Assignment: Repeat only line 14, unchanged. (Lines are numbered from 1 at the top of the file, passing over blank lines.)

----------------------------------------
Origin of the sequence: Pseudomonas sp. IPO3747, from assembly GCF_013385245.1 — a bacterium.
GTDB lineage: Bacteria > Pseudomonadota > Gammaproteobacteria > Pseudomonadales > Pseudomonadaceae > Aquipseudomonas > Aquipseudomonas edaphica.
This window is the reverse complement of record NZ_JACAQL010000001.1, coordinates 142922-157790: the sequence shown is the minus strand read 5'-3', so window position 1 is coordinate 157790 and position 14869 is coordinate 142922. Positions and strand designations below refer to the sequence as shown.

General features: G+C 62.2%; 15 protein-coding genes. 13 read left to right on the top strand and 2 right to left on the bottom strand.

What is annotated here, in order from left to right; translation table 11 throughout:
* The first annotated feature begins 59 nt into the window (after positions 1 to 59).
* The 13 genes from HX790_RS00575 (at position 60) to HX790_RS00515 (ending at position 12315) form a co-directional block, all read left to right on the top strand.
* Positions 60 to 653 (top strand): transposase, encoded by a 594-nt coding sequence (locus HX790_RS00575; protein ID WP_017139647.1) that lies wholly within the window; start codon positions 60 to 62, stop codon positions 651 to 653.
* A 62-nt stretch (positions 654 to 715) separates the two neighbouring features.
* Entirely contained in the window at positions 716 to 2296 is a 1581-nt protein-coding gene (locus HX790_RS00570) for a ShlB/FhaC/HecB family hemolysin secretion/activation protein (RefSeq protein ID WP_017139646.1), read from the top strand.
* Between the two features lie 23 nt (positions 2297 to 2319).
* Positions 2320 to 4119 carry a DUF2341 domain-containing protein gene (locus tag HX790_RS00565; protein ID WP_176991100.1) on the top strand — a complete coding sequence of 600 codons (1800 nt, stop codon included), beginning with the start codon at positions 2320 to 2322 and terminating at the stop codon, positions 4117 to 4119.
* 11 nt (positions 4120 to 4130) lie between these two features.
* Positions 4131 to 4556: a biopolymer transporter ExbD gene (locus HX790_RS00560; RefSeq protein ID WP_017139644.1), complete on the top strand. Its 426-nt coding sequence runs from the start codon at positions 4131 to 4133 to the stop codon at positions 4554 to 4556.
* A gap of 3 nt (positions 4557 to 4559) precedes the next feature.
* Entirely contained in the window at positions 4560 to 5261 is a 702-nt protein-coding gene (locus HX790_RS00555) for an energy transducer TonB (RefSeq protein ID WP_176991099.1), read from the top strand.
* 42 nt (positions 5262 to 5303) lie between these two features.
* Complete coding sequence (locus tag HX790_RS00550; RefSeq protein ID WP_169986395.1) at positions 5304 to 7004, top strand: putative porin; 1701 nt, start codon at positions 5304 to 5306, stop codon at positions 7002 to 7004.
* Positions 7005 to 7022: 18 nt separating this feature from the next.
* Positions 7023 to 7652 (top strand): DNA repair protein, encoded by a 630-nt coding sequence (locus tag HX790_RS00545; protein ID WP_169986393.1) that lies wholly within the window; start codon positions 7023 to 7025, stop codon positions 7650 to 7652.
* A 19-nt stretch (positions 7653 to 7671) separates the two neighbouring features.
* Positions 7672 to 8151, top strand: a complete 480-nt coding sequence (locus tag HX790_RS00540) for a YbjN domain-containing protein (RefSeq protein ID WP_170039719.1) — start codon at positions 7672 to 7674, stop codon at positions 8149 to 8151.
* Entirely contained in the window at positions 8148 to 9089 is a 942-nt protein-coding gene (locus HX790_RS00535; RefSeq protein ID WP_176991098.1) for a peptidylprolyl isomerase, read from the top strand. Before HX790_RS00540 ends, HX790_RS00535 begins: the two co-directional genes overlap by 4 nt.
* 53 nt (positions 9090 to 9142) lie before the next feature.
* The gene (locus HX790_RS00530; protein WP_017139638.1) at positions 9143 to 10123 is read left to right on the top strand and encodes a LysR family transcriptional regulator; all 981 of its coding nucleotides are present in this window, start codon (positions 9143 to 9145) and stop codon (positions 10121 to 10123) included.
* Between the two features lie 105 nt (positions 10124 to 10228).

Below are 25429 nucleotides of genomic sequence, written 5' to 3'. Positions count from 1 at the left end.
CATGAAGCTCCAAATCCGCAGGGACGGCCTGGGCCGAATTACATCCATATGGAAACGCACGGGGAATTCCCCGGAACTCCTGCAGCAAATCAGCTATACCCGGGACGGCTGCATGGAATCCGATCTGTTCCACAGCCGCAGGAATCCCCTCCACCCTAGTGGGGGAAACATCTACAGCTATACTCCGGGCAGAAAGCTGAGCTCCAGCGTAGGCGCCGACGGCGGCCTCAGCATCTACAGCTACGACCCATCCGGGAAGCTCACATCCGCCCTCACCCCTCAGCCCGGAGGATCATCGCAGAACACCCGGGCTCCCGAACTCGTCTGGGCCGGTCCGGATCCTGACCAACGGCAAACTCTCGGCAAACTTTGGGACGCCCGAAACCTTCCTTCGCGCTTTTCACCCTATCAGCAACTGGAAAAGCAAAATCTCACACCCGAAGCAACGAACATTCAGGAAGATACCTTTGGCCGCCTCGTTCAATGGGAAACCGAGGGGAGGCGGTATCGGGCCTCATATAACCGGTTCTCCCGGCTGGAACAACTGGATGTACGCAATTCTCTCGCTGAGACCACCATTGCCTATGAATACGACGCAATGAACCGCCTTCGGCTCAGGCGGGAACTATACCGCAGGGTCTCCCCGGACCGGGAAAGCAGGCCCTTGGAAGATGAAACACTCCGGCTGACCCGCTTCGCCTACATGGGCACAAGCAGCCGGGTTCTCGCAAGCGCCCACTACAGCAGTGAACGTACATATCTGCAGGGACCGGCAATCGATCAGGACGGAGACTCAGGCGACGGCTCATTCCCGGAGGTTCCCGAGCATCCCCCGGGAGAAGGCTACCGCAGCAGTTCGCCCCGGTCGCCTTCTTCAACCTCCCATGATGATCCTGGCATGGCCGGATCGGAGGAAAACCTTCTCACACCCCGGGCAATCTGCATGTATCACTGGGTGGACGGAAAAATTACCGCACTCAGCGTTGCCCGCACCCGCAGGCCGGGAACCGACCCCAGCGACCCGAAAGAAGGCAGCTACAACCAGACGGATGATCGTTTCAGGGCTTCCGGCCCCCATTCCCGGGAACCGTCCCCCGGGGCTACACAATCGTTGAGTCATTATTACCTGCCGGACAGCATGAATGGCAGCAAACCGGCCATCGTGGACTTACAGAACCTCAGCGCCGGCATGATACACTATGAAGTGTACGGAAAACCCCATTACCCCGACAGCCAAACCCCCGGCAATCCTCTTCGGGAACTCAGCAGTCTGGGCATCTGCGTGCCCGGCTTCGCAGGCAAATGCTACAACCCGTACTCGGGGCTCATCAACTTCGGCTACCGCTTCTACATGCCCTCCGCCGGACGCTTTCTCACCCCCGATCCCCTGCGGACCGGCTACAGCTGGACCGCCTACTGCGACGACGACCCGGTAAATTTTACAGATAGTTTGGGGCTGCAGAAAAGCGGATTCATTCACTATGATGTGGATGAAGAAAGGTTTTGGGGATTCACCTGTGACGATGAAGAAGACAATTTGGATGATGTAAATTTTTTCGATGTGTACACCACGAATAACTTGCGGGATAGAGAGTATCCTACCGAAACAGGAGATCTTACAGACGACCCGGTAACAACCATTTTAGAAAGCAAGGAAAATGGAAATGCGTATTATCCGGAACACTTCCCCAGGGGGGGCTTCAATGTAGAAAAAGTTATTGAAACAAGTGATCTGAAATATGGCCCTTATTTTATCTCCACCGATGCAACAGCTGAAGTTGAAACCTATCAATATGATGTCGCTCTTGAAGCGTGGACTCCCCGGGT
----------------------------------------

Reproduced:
* Positions 4131 to 4556: a biopolymer transporter ExbD gene (locus HX790_RS00560; RefSeq protein ID WP_017139644.1), complete on the top strand. Its 426-nt coding sequence runs from the start codon at positions 4131 to 4133 to the stop codon at positions 4554 to 4556.